Snacks were great - crisp crackers were topped with smoky shredded pigs head and punchy kimchi; creamy as heck egg mayo topped with white onion and salty anchovy; and savoury stilton paired with crunchy pickled vegetables.

A groaning platter of chargrilled chops for two was a picture of beauty. A selection of sirloin of beef, loin, rib and belly of pork, and cutlet and t-bone of lamb were all crisp of fat and full of flavour. The pork and lamb were the standouts as the beef was a touch chewy.

Nestled beneath all that meat was a flame licked, garlicky, meat juice-soaked flat bread. You need it in your life.

Barbecued sweet baby gem lettuce were coated in savoury and buttery anchovy dripping. Woof.

Charred courgettes and chicory were topped with melted stilton. This place certainly knows how to make luxury veg.

Blacklock are known for their family-style desserts that are portioned out at the table. We had a bowl of light and creamy white chocolate cheesecake (£5) with a buttery biscuit base and side of fragrant rhubarb syrup.

We loved our meal at Blacklock and at £20 a head for the all in deal, it’s a great value central London meal.

Padella, Borough

When I rocked up to Borough Market at 11.40am on a Wednesday there were already 15 people ahead of me in the queue for Padella. And by the time this acclaimed little pasta joint opened its doors, there were 20 more behind me. Dare I say it, but it’s probably worth the wait for the stellar and good value food.

Pici cacio e pepe (£6.50), the restaurant’s signature dish, saw al dente slippery pasta worms coated in an indulgently simple yet devastatingly delicious combination of black pepper, parmesan cheese and lubricating pasta water.

Gossamer thin ravioli (£8.50) were filled with an unctuous and fragrant duck ragout and topped with fragrant sage butter. A good grate of parmesan completed this stonkingly good dish.

Hoppers, Soho

I was amazed by the weeny queue when I arrived at Hoppers just before midday. One of 2015’s hottest openings, this Sri Lankan restaurant is the kind of place you’d expect there to always be people waiting.

Bone marrow varuval (£6.50) was the highlight of the meal. Four whopping bones contained wobbly, buttery marrow that I scraped into a creamy sauce thick with spice and curry leaf. A flaky roti was the perfect mop.

Hot butter devilled shrimps (£7) sounded more flavoursome on paper than they were on the plate. Tender, buttery shrimp were served in a sauce littered with fresh spring onions and mild green peppers. It was all very fresh tasting but it could have done with a bigger heft of spice.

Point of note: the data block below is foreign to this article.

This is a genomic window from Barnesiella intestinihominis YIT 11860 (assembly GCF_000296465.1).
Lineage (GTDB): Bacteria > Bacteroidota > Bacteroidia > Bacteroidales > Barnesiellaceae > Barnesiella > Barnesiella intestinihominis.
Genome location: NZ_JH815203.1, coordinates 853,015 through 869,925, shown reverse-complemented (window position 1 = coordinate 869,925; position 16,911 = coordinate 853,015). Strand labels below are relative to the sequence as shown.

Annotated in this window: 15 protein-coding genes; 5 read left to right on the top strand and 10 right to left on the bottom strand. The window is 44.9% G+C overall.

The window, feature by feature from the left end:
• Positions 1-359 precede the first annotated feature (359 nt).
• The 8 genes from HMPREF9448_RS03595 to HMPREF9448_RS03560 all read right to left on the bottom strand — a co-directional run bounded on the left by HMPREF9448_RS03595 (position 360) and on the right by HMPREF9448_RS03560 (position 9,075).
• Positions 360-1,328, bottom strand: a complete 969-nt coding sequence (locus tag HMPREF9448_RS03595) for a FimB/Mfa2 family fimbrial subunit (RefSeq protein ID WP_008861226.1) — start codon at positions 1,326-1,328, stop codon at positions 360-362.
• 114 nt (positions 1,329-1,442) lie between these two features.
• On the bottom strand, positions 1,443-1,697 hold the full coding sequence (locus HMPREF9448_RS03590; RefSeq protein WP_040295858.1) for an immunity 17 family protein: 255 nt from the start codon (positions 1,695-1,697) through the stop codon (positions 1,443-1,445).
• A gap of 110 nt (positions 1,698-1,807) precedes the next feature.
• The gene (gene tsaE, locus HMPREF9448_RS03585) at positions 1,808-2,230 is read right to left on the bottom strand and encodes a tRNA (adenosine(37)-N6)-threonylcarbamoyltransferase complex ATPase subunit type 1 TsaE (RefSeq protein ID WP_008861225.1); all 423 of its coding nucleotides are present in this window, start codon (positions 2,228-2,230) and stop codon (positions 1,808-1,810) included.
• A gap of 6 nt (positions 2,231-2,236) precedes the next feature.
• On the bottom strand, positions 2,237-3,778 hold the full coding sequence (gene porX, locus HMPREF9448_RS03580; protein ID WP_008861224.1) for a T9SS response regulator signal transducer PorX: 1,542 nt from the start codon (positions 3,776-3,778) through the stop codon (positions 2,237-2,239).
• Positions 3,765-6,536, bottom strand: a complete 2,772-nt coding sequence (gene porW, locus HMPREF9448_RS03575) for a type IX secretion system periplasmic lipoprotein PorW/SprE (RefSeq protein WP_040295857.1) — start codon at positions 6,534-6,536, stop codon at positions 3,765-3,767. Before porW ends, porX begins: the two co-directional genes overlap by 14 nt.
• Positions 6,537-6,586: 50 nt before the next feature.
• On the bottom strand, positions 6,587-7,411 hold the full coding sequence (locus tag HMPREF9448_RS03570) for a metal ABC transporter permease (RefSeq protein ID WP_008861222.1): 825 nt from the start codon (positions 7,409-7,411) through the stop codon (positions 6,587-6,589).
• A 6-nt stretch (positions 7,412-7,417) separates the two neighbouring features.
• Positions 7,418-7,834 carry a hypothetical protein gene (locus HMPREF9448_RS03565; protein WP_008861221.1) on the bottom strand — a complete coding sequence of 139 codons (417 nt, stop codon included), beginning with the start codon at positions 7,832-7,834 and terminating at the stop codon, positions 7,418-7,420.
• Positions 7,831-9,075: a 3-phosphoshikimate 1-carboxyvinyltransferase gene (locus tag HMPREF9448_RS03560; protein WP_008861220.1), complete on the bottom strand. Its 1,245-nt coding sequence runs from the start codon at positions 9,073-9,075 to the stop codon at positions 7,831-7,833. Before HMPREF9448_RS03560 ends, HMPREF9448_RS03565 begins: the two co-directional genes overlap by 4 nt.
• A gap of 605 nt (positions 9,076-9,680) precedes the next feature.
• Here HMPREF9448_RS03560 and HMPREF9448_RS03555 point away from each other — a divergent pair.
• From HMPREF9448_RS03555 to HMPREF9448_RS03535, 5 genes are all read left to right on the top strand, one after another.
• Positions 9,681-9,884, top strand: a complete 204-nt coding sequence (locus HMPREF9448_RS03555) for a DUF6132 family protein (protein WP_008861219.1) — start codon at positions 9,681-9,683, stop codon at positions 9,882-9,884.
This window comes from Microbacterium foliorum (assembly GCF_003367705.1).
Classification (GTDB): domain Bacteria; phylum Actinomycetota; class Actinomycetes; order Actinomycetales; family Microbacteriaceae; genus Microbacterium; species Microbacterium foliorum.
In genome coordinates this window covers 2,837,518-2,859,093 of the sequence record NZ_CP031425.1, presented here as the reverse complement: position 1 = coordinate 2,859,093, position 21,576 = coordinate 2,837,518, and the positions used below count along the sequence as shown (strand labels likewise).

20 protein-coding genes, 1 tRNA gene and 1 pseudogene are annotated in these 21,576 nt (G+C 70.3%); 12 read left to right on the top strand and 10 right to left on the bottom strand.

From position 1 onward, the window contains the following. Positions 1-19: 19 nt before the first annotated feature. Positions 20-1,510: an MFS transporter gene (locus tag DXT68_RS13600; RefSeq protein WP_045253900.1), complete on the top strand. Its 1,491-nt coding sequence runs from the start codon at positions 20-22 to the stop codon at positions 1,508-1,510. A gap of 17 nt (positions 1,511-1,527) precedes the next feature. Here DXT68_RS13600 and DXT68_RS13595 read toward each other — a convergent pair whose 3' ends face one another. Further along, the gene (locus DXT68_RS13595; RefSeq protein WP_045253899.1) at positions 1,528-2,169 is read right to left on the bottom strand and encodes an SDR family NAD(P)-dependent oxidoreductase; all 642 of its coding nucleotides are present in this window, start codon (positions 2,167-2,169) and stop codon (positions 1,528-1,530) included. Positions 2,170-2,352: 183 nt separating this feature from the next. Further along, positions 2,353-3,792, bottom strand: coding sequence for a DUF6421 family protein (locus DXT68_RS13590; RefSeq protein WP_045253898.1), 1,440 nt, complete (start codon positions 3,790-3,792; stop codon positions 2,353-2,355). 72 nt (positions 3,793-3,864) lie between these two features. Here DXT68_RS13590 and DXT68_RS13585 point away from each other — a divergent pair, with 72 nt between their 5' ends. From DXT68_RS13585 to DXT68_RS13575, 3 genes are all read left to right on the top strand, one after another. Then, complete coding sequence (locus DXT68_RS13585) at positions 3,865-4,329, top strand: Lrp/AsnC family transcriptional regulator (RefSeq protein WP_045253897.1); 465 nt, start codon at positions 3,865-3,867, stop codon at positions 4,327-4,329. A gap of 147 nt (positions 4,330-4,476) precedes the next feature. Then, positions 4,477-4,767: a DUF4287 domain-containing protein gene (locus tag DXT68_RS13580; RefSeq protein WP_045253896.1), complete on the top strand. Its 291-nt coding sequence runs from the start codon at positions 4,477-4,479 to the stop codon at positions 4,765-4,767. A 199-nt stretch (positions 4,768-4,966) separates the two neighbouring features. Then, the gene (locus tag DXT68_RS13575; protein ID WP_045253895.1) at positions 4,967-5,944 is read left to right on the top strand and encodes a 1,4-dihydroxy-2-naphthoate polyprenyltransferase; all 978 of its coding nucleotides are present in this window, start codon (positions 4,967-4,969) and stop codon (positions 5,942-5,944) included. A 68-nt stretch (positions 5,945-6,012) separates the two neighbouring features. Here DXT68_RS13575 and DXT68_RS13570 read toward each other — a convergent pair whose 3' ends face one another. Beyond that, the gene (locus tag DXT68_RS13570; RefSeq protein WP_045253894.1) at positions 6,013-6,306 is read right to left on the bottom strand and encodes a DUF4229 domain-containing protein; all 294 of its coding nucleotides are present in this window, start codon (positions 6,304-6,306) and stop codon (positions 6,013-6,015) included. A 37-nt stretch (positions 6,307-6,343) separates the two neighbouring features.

For main, I ordered the eponymous egg hopper (£4.50). A crisp, faintly tangy bowl-shaped pancake nestled an egg at its centre. Accompanying sambols and chutneys - smoky sweet onion, crunchy coconut and spicy coriander - were all excellent. A pot of black pork kari (£7) was deeply-spiced and loaded with tender pieces of meat.

I had a lush lunch at Hoppers. I still can’t believe there were tables free by the time I left.

Tacos El Pastor, Borough

Tacos El Pastor is the new taco joint from the Hart Brothers (of Barrafina fame). Set in a cool railway arch, it’s leading the charge for quality Mexican food in London alongside Breddos Tacos.

A trio of salsa pots (fresh tomato and citrus, fiery green, and smoky chipotle) ensured every mouthful was packed with flavour. And, each taco was heaped with filling too.

The signature al pastor (£2.50) made with 24 hour cooked yielding pork shoulder with crunchy bits, caramelised pineapple and guacamole was the pick of the bunch.

Chargrilled stone bass (£3) with caramelised onions and chorizo with crispy potato mash and salsa verde (£2.50) were also excellent.

Bread Ahead, Borough

The Borough market-based Bread Ahead produce Instagram-friendly doughnuts. A salted caramel number (£3) was stuffed to the brim with smooth, delicately caramel-twanged custard. But, the dough itself was a touch dry - I reckon Early Bird’s examples in Cardiff are better.

Salvation in Noodles, Finsbury Park

We grabbed a quick bite to eat at this achingly hip Vietnamese restaurant before a trip to the Park Theatre.

Bun noodle salads, with herby pork patties (£9.50) and crispy tofu (£9) were big, fresh, herby bowls of goodness.

The cold rice noodles, carrot, lettuce, cucumber, mint, coriander, crisp peanuts, shallots, and citrusy fish sauce based dressing were a healthy counterpoint to the rest of the food I’d eaten on my trip.

Dishoom, Kings Cross

This beautifully designed Indian restaurant is inspired by the Irani cafes of Bombay. Set over 3 floors with a seemingly infinite number of tables, we were told it would be at least an hour and a half wait for a table. Cry.

However, we asked about some empty tables outside and were seated immediately. The fact I needed gloves by the end of the night might explain why they were unoccupied.

Pao bhaji (£4.50) comprised of soft and sweet toasted bread rolls accompanied by a potently spiced vegetable mash. This was proper comfort food.

Lamb chops (£11.90) were tender, well-marinated and thoroughly flame-grilled. They were top-drawer… but not as good as Tayyabs’ version.

Black dhal (£5.90) was a corker - thick, velvety and rich with cream.

A folded roomali roti (£2.50) was paper thin and slightly elastic. It was perfect for mopping up all that dhal.

Malai kulfi (£3.50) was a facsimile of the dessert our friend grew up with in India. Looking like a gourmet mini-milk, the ice cream stick was soft, creamy and delicately twanged with caramel.

I had another kick-ass eating trip to London and can't wait for my next. In addition to my trip in January, I'm beginning to make a dent in my hit list.